This is yet another mark in favor of Trump. Unlike the authors of the famous Republican National Committee ‘autopsy’ following Mitt Romney’s 2012 defeat, Trump was actually able to deliver the voters who were crucial to his supporters’ theory about how he could win the election. He won vast majorities of working-class whites and was able to do respectably among Hispanic voters, especially in critical battleground states like Florida, and without betraying his base on immigration. Trump appears to have easily won a larger share of the Latino vote than John McCain and attracted nearly one in five black men to the Republican ticket despite minority outreach that was often as ham fisted as it was earnest.
Even in defeat, Trump won north of 200 electoral votes. It is far more obvious what the Republican path to 270 is following his loss than it was after Romney or McCain’s defeats. Bill Clinton plotted his path to the presidency by targeting any state where Michael Dukakis won at least 45 percent of the vote (following a race where Dukakis won only ten states). Anywhere Trump filed an election lawsuit ought to be on the GOP’s list in 2024. Trump broke 70 million votes nationwide despite the pandemic and high turnout, and his support was more efficiently distributed for Electoral College purposes than Romney’s.
But Bush Republicans are still well represented among the party’s establishment, ranging from potential government officials to political operatives. They are still thick on the ground in Congress, with Rep. Matt Gaetz of Florida probably being the only obvious full-spectrum Trumpist on Capitol Hill who is a member rather than a staffer.
As a businessman accustomed to barking orders at underlings, Trump did not understand until too late the importance of staffing his administration with people who actually agreed with him. The political operative with whom he had his strongest relationship, Roger Stone, was too problematic to even employ in the campaign. Trump had no Washington relationships outside of being an intermittent and bipartisan campaign donor. Bush brought Karl Rove with him, as Obama did Valerie Jarrett. All Trump had were Jared Kushner and Ivanka Trump, who were really centrist Democrats, ill-suited to a populist administration even if the rest of the family seems to have gotten on board. Stephen Miller may have been the only senior official to be simultaneously loyal to the President, ideologically committed to his revisions of the Republican agenda and skilled enough to survive four years of backstabbing and bureaucratic warfare.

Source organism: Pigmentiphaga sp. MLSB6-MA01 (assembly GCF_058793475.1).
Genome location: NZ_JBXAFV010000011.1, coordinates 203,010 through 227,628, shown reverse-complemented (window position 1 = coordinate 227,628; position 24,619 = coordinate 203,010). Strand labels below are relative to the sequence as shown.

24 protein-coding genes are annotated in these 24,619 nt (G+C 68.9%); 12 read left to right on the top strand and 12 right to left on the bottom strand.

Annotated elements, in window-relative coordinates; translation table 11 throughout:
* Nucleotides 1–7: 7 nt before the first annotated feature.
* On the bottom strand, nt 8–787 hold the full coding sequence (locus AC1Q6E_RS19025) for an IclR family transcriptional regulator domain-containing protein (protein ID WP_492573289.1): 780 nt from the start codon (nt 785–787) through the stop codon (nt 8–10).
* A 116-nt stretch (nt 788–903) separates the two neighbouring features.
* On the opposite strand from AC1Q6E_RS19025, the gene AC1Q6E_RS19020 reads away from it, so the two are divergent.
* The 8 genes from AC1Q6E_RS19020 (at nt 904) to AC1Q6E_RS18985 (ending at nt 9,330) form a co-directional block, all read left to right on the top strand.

The fact that there were such steep disagreements between Trump and Dubya on trade, immigration and foreign policy, and that these differences were central to the whole America First project, meant that it simply would not do to staff the new Republican administration with figures from the last one. Yet because of the talent pool that was available, this was largely what was done. That and Trump’s failure to appreciate that there was more to a president’s relationship with a bureaucracy often stacked against even conventional Republicans than pressing the button to order a Diet Coke.
Not only did this hamper Trump’s ability to govern when he was in the White House; it will now make it more difficult to sustain the momentum for national conservatism. The departing president talked like a blue-collar Yoram Hazony while padding the résumés of Ivy League David Frenches. (This is not necessarily true of the young guard in the White House or Trump’s reelection campaign, but it could take these Trump alumni longer to ascend the GOP power structure.)
Obituaries for the ‘dead consensus’ notwithstanding, there are reasons conservatives cannot let go of Reagan. Yet the challenges the country faces look increasingly different from those of the 1980s, and the tensions between Reagan’s affection for small-town America and his enthusiasm for untrammeled global commerce grow more apparent. Nobody since Reagan on the Republican side has combined his charisma with conviction or enjoyed as much governing success. And while Reagan did change the party, it was limited. Conservatives hoped he was John the Baptist but — to extend the mildly blasphemous — he appears to have been Jesus with no Resurrection or Second Coming.
Trumpism doesn’t have anything like the supporting institutional framework that existed, and still exists, for Reaganism. Tucker Carlson may be the Trump era’s Rush Limbaugh, with all due respect to the still-influential Cape Girardeau original. Carlson can make a plausible claim to be its William F. Buckley Jr, with his combination of print and television acumen, plus founding a media organization, the Daily Caller, which launched the careers of the most promising young nationalists and populists on the right. There is a gap that it may take more than Trump TV to fill.
It is easy to imagine someone without Trump’s flaws: a leader without the tweeting and the temperament, the narcissism and inability to rise above petty squabbles; a figure with a greater command of policy details who, realistic about the limits of America’s ability to go abroad in search of monsters to destroy, does not occasionally sound as if he admires the monsters. We may not have to try very hard to imagine would-be successors who lack Trump’s talents: the ability to command the attention of a television audience, willingly or not, and to inspire the affection of millions of Americans. To be hated less than Trump may not accomplish much if a lesser Trump is not loved as much.
Trump was, if nothing else, a political entrepreneur who found an underserved market and tried to serve it. Whether the political party that prides itself on representing entrepreneurship can be similarly entrepreneurial without him remains to be seen.
W. James Antle III is the politics editor of the Washington Examiner and author of Devouring Freedom: Can Big Government Ever Be Stopped?